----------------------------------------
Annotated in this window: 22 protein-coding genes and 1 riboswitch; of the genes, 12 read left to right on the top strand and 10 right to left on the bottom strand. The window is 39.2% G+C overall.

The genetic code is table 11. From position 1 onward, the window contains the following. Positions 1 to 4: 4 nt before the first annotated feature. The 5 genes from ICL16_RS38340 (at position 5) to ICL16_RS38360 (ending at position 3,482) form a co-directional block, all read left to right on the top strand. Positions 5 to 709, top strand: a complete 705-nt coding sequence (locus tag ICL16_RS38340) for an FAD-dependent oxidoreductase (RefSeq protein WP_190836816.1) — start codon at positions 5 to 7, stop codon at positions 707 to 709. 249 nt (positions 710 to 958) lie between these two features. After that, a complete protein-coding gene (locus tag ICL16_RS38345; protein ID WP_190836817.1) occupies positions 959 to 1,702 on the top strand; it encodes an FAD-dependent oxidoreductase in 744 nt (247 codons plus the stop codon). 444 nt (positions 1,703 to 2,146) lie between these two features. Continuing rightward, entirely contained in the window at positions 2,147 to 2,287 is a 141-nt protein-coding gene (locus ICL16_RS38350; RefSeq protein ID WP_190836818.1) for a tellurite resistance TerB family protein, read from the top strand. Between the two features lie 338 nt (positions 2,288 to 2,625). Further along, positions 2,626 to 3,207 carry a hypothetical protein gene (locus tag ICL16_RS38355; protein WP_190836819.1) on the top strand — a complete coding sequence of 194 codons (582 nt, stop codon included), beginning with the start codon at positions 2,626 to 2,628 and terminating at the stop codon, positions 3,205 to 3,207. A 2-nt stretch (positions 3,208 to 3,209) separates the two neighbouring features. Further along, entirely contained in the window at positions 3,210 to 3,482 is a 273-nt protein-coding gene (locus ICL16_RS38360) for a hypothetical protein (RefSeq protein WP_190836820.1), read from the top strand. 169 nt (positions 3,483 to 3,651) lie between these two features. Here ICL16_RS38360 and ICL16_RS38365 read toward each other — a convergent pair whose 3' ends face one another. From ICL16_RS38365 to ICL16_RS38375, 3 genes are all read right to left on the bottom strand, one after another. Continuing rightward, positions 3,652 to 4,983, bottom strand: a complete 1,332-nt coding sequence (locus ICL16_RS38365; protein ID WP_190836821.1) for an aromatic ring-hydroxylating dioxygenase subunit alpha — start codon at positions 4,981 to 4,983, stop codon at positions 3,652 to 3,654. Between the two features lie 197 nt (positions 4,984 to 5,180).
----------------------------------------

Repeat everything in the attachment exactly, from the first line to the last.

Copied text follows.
Annotated in this window: 22 protein-coding genes and 1 riboswitch; of the genes, 12 read left to right on the top strand and 10 right to left on the bottom strand. The window is 39.2% G+C overall.

The genetic code is table 11. From position 1 onward, the window contains the following. Positions 1 to 4: 4 nt before the first annotated feature. The 5 genes from ICL16_RS38340 (at position 5) to ICL16_RS38360 (ending at position 3,482) form a co-directional block, all read left to right on the top strand. Positions 5 to 709, top strand: a complete 705-nt coding sequence (locus tag ICL16_RS38340) for an FAD-dependent oxidoreductase (RefSeq protein WP_190836816.1) — start codon at positions 5 to 7, stop codon at positions 707 to 709. 249 nt (positions 710 to 958) lie between these two features. After that, a complete protein-coding gene (locus tag ICL16_RS38345; protein ID WP_190836817.1) occupies positions 959 to 1,702 on the top strand; it encodes an FAD-dependent oxidoreductase in 744 nt (247 codons plus the stop codon). 444 nt (positions 1,703 to 2,146) lie between these two features. Continuing rightward, entirely contained in the window at positions 2,147 to 2,287 is a 141-nt protein-coding gene (locus ICL16_RS38350; RefSeq protein ID WP_190836818.1) for a tellurite resistance TerB family protein, read from the top strand. Between the two features lie 338 nt (positions 2,288 to 2,625). Further along, positions 2,626 to 3,207 carry a hypothetical protein gene (locus tag ICL16_RS38355; protein WP_190836819.1) on the top strand — a complete coding sequence of 194 codons (582 nt, stop codon included), beginning with the start codon at positions 2,626 to 2,628 and terminating at the stop codon, positions 3,205 to 3,207. A 2-nt stretch (positions 3,208 to 3,209) separates the two neighbouring features. Further along, entirely contained in the window at positions 3,210 to 3,482 is a 273-nt protein-coding gene (locus ICL16_RS38360) for a hypothetical protein (RefSeq protein WP_190836820.1), read from the top strand. 169 nt (positions 3,483 to 3,651) lie between these two features. Here ICL16_RS38360 and ICL16_RS38365 read toward each other — a convergent pair whose 3' ends face one another. From ICL16_RS38365 to ICL16_RS38375, 3 genes are all read right to left on the bottom strand, one after another. Continuing rightward, positions 3,652 to 4,983, bottom strand: a complete 1,332-nt coding sequence (locus ICL16_RS38365; protein ID WP_190836821.1) for an aromatic ring-hydroxylating dioxygenase subunit alpha — start codon at positions 4,981 to 4,983, stop codon at positions 3,652 to 3,654. Between the two features lie 197 nt (positions 4,984 to 5,180).